Tea & Treachery by Vicki DelanyIntroducing: Lily Roberts, a former Manhattan pastry chef who has opened a charming tea shop near her grandmother's beautiful Cape Cod bed-and-breakfast.
What happens: A real estate developer planning to build a hotel right next door is found murdered near the B&B's staircase to the beach.
Who it's for: With a pleasing setting, clever plotting, tea facts, and yummy recipes, this delightful 1st in a new series should please fans of well-wrought cozy mysteries.
Dead West by Matt GoldmanWhat happens: Minneapolis PI Nils Shapiro heads to Hollywood on a supposedly easy job: make sure that wealthy Beverly Mayer's grieving grandson, whose fiancée recently died in a tragic accident, isn't wasting all of his money trying to start a film studio. What Nils finds is a smart man surrounded by users and that the "accident" was actually murder.
Series alert: Though this is the 4th Nils Shapiro novel readers new to the series can easily start here (but grab Gone to Dust to start at book 1).
Read this next: For more Hollywood-set novels, try Elmore Leonard's darkly humorous Get Shorty or Kellye Garret's more lighthearted Detective by Day mysteries.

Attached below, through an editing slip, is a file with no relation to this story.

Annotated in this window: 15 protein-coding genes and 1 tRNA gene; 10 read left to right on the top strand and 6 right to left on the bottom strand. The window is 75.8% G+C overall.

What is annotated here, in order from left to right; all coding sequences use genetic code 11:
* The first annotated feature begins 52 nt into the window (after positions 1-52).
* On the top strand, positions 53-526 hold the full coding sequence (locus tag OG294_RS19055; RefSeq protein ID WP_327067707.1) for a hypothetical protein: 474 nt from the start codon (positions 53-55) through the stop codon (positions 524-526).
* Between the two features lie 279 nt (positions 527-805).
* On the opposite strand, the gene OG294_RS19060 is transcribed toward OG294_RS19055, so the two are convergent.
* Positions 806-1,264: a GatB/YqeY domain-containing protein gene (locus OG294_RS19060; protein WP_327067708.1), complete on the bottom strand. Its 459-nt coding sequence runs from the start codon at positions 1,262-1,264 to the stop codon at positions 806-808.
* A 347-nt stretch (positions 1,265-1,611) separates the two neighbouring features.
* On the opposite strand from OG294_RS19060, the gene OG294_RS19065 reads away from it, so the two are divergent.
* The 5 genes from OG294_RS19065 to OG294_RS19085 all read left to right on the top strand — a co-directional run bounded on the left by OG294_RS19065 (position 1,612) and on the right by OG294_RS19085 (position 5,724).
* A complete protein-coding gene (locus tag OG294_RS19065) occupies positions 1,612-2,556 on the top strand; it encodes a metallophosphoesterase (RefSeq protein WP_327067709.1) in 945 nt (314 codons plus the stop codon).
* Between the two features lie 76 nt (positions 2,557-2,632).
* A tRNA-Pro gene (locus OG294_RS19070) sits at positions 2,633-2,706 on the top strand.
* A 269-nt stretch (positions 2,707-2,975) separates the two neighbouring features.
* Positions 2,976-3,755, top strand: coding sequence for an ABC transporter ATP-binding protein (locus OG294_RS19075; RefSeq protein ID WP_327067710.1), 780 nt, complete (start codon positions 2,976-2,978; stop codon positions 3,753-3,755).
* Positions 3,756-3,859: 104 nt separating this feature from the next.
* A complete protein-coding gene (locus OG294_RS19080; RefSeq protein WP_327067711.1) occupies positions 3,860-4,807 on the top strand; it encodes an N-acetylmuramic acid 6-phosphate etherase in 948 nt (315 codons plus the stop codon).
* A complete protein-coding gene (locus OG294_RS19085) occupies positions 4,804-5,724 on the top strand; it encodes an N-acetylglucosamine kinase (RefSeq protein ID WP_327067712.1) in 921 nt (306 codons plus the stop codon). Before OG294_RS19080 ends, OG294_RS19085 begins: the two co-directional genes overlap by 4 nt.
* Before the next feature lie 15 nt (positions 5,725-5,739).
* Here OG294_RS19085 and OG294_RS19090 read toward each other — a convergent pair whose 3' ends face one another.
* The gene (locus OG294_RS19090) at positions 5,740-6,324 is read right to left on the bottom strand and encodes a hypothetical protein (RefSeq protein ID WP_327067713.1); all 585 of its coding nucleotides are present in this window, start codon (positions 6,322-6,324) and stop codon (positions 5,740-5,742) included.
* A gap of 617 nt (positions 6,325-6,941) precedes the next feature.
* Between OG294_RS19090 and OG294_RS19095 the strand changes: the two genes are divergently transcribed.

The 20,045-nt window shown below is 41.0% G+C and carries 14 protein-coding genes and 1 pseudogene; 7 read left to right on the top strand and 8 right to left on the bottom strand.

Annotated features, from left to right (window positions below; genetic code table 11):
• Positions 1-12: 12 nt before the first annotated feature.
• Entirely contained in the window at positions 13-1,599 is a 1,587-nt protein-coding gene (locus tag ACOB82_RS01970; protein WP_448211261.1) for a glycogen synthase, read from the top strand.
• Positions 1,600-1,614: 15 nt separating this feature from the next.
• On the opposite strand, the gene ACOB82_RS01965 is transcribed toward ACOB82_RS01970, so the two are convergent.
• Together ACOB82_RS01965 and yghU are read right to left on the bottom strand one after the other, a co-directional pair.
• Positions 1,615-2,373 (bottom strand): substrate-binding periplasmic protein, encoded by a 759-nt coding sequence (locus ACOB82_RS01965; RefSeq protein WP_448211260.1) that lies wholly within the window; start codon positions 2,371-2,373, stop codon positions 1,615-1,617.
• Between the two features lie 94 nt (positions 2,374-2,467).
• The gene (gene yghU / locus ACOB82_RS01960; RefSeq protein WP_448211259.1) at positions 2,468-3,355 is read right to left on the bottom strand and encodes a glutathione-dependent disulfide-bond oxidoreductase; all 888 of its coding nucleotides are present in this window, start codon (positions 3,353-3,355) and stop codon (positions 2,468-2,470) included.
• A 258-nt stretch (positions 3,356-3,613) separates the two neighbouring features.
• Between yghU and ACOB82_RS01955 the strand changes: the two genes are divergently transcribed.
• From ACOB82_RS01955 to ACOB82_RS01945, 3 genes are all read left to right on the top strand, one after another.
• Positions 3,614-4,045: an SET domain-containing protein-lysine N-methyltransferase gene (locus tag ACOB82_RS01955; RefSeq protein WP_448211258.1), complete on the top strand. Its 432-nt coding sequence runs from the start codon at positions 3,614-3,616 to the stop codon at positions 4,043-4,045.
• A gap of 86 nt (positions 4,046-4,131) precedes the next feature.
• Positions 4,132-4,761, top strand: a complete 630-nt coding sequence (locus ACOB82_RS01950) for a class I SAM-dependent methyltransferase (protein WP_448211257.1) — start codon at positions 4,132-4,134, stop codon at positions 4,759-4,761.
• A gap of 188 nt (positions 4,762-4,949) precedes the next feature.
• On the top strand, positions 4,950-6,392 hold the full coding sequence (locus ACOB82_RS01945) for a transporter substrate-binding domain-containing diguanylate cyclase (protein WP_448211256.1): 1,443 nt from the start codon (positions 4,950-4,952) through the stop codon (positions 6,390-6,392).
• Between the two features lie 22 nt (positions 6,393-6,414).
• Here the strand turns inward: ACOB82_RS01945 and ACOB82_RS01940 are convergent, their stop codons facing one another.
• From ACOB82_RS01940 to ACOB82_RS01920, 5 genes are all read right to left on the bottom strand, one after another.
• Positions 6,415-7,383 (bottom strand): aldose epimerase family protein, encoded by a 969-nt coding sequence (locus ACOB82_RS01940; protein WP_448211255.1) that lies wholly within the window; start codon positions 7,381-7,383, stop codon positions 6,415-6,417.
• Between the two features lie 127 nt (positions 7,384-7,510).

The Cabinets of Barnaby Mayne by Elsa HartIntroducing: plant collector Lady Cecily Kay, who's just returned to England after a row with her husband, the British consul to Smyrna; Meacan Barlow, Cecily's childhood friend, now working as an illustrator.
1703 London: Cecily and Meacan are two of renowned collector Sir Barnaby Mayne's house guests when he is fatally stabbed. After a confession that can't possibly be true, the ladies hunt for the real killer.
For fans of: Deanna Raybourn; richly detailed historical mysteries with smart storylines and strong, unorthodox female characters.
Once You Go This Far by Kristen LepionkaWhat happens: After Columbus, Ohio, PI Roxane Weary helps a fatally injured woman on a hiking trail, the woman's grieving daughter hires her, believing the fall was no accident. This draws Roxane into a complex situation that has her going back and forth to Canada for answers.
Series alert: Fans of this award-winning series will be interested in this 4th entry's developments, but newcomers can start here, too.
Read this next: Kathleen Dent's Detective Betty books or Tracy Clark's Chicago mysteries.
A Royal Affair by Allison MontclairStarring: the proprietors of The Right Sort Marriage Bureau: up-for-anything Iris, a spy during the war, and aristocratic widow Gwen, who lives with her young son in her wealthy in-laws' Kensington mansion.
What it's about: In 1946 London, the women are hired to covertly investigate the complex past of the dashing Greek prince who has captured 20-year-old Princess Elizabeth's heart.
Series alert: This 2nd in a charming series offers engaging lead characters, an intriguing look at post-World War II England, and fascinating details about the British Royal family during that time.